I’ve just been reading the commentable version of the Coalition: our programme for government document, and, given some of the content, I couldn’t help but head for the comment box to drop in some reflections on different aspects of the proposed policies.
However, as I started to type in a comment or two, I quickly found I wasn’t certain what sort of interaction was being invited. The front page of the site states “This website gives you the opportunity to enter public discussion on the programme. We’ll take all your comments and suggestions on board and publish the Government’s response to those policy areas receiving the most feedback”, but it goes no further to explain who will be reading the comments, what sort of feedback to expect, and whether the goal is discussion between members of the public, or dialogue between the public and government.
Which makes writing a comment difficult.
Should I be constructively unpicking policy and pointing to useful resources that, in the hands of a Minister or policy official would be useful? Should I be replying to other posters, engaging in debate with them on the strengths or weakness of their argument? If so, are they getting e-mail updates about my replies, or can threaded discussions emerge? Should I be gaming the system and getting as many people to post on the topics I feel post passionate about, given the statement that only the “policy areas receiving the most feedback” are to get a response from the Government? Will track-backs to posts (so I can write a more considered comment on policy areas on this blog) be picked up and fed into the dialogue?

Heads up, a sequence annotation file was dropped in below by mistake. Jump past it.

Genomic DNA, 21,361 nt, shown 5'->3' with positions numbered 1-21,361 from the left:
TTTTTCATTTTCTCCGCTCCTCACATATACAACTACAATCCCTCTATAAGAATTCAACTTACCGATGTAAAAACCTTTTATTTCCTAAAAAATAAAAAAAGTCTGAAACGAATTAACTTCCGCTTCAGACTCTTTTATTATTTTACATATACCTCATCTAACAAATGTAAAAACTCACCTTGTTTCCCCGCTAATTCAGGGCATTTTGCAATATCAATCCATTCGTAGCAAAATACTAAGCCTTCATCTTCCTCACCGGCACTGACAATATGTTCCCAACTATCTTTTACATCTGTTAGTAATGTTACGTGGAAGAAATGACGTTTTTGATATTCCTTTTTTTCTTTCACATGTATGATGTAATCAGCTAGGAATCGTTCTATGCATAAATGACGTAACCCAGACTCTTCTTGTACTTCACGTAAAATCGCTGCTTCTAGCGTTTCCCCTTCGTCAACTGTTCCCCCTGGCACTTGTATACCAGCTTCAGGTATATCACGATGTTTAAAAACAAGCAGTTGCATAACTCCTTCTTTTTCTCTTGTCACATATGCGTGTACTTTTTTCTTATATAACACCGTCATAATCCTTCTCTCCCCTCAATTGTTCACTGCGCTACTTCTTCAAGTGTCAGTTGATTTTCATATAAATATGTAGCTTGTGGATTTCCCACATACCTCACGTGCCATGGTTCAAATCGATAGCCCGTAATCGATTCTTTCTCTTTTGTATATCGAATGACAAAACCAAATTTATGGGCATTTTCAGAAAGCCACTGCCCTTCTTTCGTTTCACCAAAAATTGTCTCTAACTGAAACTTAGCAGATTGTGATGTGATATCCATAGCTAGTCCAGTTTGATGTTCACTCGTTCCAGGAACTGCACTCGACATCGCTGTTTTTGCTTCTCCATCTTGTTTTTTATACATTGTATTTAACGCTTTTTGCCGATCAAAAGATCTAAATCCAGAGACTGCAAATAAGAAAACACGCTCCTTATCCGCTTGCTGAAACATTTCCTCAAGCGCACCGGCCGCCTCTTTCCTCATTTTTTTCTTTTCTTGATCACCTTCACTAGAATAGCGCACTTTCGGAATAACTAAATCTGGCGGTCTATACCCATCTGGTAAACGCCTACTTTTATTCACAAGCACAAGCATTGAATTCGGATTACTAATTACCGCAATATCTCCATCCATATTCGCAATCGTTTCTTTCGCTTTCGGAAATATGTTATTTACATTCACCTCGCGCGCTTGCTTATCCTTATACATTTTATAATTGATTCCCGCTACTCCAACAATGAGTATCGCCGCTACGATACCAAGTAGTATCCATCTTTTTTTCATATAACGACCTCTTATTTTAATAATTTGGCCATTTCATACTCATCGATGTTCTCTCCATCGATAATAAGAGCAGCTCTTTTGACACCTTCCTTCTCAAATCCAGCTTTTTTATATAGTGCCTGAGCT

All these things affect the sort of dialogue that can take place – and the nature of relationship between citizen and government that can be established. Whilst it’s positive that the new government have opted for opening up comments on the coalition plan, and Simon Dickson’s work to turnaround a basic site for such comments in a short space of time is impressive, comment boxes alone do not a dialogue make. There are bit techno-social challenges to be solved to effective online participation, and we all need to get a lot smarter in solving them.
As the Government team behind this online document, and, hopefully future online documents, iterate the development of such spaces, it would be good to see a lot more attention paid to the forms of interaction between citizen and state that are to be facilitated. Personally, I’d like to see a clear statement about exactly who will be reading and summarising the comments; how that will take place; and who the summary will be shared with. And it would be good to have something more nuanced than simply a numbers game for knowing what will get considered.
What would you like to see to encourage effective dialogue on government hosted spaces around documents like the coalition agreement?
P.S. There’s one more big problem with the current commentable coalition agreement: the moderation policy suggests wants 16s to have parental consent before posting. There is no legal basis for this and its outrageous age discrimination. By all means encourage young people to discuss issues with parents before posting – but to exclude young people who are from posting without parental consent cannot be justified.